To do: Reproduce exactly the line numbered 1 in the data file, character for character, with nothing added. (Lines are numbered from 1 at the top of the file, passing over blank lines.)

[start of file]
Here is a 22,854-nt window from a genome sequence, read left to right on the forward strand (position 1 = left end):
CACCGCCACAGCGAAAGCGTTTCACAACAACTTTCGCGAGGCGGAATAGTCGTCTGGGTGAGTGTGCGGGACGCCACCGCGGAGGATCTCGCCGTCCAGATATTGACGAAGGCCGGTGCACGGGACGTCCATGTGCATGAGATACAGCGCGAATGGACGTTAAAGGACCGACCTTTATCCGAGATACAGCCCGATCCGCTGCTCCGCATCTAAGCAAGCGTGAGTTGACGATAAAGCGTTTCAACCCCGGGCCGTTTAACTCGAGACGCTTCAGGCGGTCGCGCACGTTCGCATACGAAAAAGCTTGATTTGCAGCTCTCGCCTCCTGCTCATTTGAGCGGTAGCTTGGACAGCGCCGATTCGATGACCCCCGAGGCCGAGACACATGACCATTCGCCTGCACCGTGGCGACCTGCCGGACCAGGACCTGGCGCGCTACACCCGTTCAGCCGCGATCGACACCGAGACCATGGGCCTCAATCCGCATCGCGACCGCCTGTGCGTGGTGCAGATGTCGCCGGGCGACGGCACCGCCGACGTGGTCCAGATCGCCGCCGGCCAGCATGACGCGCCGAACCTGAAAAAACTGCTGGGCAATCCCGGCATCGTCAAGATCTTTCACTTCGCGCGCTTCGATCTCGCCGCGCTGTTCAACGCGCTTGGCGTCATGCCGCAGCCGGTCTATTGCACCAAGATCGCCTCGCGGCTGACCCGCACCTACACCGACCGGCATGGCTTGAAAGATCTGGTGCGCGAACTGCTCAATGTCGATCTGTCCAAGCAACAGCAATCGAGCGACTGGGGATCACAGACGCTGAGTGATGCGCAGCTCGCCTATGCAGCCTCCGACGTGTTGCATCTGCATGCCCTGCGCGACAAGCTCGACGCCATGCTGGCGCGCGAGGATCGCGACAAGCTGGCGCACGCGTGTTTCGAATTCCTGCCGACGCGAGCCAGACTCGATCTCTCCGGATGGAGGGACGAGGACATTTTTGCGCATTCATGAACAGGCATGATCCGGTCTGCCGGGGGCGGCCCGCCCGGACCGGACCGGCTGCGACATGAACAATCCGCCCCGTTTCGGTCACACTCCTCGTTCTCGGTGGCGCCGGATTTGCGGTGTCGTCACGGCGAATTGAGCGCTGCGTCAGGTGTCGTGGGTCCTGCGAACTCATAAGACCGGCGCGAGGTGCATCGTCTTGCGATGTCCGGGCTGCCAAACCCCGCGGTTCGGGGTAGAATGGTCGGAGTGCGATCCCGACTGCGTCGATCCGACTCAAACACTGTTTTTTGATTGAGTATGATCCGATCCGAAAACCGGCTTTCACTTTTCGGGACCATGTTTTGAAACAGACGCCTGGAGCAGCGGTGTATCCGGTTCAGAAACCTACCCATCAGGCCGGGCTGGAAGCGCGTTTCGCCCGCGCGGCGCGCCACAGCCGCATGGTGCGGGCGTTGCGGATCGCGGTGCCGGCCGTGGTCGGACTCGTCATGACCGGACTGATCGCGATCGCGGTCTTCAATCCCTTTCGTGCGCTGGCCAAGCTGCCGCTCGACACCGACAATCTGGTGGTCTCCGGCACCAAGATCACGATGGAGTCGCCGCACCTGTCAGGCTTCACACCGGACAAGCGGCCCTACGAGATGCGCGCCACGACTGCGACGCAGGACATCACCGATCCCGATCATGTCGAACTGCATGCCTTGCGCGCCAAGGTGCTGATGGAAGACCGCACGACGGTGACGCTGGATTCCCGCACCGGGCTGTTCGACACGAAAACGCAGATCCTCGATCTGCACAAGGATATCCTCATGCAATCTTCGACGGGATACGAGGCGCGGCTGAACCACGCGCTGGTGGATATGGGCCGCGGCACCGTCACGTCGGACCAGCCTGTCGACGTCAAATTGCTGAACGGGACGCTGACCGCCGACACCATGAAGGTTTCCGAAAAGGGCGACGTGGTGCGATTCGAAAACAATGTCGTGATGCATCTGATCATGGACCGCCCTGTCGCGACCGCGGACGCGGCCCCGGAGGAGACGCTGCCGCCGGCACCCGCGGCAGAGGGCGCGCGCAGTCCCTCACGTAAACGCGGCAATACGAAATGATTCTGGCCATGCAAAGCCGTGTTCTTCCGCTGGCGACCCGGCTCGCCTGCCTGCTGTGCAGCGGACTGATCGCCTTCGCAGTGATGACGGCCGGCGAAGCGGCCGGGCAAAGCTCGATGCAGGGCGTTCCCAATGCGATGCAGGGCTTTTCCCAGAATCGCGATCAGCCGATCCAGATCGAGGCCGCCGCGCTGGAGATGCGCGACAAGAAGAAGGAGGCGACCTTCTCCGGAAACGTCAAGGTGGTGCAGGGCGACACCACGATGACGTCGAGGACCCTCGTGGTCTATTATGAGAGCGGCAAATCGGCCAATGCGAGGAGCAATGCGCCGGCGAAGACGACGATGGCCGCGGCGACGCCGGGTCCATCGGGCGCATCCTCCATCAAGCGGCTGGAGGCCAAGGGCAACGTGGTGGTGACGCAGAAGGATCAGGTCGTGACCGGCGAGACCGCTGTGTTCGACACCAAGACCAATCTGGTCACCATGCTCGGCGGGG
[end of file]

Here is a 22,854-nt window from a genome sequence, read left to right on the forward strand (position 1 = left end):